Dr Lou Fourriere completed her PhD in 2016 at the Institut Curie (Paris, France) in the laboratory of Franck Perez.
Her research investigated the role of microtubules in intracellular trafficking, particularly membrane trafficking from the Golgi to the cell surface. By using the Retention Using Selective Hooks (RUSH) system, which synchronizes the anterograde trafficking of cargoes in real time, she showed that cargoes are delivered to ‘hot spots’ on the plasma membrane and that microtubules were not strictly essential for cargoes delivery to the surface.
After her PhD, Lou joined the team of Prof Paul Gleeson (Bio21 Molecular Science and Biotechnology Institute, University of Melbourne). Here she is investigating the intracellular trafficking of the beta-secretase (BACE1) and amyloid precursor protein (APP) to characterize their trafficking routes and the machinery regulating these trafficking routes.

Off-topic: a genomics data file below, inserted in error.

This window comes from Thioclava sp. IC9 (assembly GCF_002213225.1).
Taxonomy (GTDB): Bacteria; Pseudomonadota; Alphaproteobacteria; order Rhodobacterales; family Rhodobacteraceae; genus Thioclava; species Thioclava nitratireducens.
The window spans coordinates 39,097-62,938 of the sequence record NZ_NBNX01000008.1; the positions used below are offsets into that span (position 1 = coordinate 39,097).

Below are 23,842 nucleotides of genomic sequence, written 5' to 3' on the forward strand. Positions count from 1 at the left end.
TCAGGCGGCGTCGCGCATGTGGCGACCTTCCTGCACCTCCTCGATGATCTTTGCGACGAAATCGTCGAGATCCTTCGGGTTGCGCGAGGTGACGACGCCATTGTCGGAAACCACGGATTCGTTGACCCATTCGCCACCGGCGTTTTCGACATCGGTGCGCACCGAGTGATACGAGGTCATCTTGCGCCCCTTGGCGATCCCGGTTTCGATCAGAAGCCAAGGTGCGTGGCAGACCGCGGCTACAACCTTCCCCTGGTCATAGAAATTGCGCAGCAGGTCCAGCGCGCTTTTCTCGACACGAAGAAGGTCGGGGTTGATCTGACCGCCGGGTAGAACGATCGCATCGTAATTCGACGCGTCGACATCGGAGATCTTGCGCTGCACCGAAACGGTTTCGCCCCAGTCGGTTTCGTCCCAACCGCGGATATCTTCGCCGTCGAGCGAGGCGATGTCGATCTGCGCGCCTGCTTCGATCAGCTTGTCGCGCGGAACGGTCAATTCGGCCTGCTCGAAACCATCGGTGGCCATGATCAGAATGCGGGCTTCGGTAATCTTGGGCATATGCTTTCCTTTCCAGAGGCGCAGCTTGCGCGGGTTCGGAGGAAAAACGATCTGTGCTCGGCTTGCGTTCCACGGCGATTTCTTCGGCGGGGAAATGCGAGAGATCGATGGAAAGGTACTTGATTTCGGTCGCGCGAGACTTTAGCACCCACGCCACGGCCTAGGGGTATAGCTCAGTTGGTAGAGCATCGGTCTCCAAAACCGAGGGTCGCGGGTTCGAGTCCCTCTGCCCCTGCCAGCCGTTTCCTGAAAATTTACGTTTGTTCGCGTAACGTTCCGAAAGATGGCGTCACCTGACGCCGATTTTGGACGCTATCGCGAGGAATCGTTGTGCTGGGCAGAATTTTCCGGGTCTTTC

Lou is using a range of optical imaging approaches including the RUSH system, spinning disk, TIRF microscopy, and high resolution imaging to track the transport pathways of newly synthesized BACE1 and APP in cells. Her studies have demonstrated the partitioning of BACE1 and APP within the Golgi apparatus, a process which is critical to the regulation of APP processing and amyloid production within the secretory pathway.